But the Bible speaks of the wicked being tormented "forever," doesn't it?
The term "for ever," as used in the Bible, means simply a period of
time, limited or unlimited. It is used 56 times in the Bible in
connection with things that have already ended. It is like the
word "tall," which means something different in describing men, trees,
or mountains. In Jonah 2:6, "for ever" means "three days and
nights." (See also Jonah 1:17.)
In Deuteronomy 23:3, this means "10 generations." In the case of
man, this means "as long as he lives" or "until death." (See 1
Samuel 1:22, 28; Exodus 21:6; Psalm 48:14.) So the wicked will
burn in the fire as long as they live, or until death. This fiery
punishment for sin will vary according to the degree of sins for each
individual, but after the punishment, the fire will go out.
The teaching of eternal torment has done more to drive people to
atheism and insanity than any other invention of the devil. It is
slander upon the loving character of a tender, gracious heavenly Father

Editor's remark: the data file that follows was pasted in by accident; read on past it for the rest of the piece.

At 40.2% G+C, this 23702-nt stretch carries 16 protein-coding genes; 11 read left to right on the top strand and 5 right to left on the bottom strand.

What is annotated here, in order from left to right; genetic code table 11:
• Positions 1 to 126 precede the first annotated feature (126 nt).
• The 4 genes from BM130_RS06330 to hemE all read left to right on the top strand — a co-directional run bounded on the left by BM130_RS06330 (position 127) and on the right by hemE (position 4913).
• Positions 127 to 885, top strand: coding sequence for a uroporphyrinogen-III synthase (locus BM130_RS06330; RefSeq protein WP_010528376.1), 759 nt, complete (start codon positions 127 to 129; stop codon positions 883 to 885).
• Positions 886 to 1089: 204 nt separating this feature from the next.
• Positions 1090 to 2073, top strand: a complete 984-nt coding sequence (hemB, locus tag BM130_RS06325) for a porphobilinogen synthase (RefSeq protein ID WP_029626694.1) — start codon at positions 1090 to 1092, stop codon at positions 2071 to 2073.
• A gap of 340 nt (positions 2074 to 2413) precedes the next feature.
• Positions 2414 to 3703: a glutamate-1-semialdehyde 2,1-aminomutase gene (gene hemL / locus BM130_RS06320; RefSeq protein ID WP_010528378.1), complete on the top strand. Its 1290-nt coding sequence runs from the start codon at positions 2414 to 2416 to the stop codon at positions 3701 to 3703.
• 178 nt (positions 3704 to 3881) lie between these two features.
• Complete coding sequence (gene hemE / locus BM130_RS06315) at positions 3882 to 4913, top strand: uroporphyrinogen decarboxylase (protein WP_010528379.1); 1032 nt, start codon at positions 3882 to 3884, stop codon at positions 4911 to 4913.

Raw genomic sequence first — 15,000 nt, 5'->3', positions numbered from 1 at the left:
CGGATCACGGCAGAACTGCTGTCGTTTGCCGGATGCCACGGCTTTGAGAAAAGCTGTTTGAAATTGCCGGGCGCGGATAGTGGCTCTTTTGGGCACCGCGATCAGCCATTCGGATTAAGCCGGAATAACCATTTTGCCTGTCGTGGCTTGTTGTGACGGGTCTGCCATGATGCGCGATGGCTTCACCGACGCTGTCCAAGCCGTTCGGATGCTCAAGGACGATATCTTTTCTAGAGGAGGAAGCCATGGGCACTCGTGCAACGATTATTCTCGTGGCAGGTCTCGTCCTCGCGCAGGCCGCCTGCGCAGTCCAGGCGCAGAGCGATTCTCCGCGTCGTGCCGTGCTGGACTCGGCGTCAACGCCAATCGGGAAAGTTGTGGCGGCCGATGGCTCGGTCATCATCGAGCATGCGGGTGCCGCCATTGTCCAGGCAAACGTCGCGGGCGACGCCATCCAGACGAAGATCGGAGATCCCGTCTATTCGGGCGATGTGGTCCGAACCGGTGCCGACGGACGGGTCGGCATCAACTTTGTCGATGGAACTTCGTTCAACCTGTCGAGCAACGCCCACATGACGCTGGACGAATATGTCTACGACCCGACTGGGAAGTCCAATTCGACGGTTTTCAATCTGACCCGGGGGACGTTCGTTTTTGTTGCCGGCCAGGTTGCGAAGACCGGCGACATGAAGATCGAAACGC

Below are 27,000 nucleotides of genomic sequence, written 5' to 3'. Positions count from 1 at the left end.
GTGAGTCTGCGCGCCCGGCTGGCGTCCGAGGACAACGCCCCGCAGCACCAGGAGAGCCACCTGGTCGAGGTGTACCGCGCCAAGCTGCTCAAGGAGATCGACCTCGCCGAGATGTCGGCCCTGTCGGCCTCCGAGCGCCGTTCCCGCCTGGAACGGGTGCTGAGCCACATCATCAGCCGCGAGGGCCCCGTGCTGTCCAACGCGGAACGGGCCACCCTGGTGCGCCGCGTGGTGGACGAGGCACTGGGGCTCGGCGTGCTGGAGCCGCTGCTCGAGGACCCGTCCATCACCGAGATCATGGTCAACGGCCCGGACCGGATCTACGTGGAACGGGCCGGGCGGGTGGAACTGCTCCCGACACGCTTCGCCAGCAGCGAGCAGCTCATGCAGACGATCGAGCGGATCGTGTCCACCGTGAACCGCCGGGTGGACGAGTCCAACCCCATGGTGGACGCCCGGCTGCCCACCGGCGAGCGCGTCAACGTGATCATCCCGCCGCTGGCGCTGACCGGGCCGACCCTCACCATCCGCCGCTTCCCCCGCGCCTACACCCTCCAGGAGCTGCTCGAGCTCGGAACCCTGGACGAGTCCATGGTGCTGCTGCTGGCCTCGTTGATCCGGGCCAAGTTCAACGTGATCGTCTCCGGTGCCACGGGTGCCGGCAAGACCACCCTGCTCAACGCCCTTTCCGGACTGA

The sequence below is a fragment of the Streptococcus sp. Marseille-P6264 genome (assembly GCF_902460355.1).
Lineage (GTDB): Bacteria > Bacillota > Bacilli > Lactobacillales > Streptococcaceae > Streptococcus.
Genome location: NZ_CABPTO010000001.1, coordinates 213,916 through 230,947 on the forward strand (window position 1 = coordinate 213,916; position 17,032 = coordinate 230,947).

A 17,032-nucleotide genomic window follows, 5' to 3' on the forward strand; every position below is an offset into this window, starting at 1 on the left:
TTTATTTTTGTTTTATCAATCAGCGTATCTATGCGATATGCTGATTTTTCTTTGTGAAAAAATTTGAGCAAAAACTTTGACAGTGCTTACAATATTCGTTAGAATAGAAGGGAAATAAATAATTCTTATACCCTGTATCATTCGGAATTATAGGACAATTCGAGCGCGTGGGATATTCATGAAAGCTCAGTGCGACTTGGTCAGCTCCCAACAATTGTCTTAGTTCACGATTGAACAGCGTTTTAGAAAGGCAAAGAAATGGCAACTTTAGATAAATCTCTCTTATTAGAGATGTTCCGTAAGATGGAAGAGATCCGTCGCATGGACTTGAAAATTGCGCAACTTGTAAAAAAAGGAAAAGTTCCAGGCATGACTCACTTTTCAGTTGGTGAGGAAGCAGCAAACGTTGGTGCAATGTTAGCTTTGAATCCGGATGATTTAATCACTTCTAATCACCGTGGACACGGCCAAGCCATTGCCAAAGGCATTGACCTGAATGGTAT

and has done untold harm to the Christian cause.
Death, Not Eternal Torment
The Bible tells us that "the wages of sin is" not eternal life in
hellfire, but "death" (Romans 6:23), the same penalty God assured Adam
and Eve would be theirs if they ate the forbidden fruit.
Ezekiel states clearly that "the soul that sinneth, it shall die"
(Ezekiel 18:4), and a plethora of other Bible verses and passages
endorse this position. The prophet Malachi wrote that sinners
would burn up as "stubble" and would become "ashes under the soles" of
the feet of the redeemed (Malachi 4:1, 3). Even the final fate of
Satan is explicitly pronounced in Ezekiel 28:18, where the Bible says
that the enemy of souls will be reduced to ashes upon the "earth."
Compare that with Psalm 37:10 ("For yet a little while, and the wicked
shall not be"), Psalm 68:2 ("as wax melteth before the fire, so let the
wicked perish at the presence of God"), and other similar verses.
Soon you get a clear picture that the purpose of the fires of hell is
to eradicate sin and to expunge the universe of its awful presence.
Interestingly, it was the devil who was first to suggest that sinners
would not die (Genesis 3: 4). A hell where sinners never perish
would prove the devil right and would make God, who told Eve she would
"surely die" as a result of transgression (Genesis 2:17), a liar.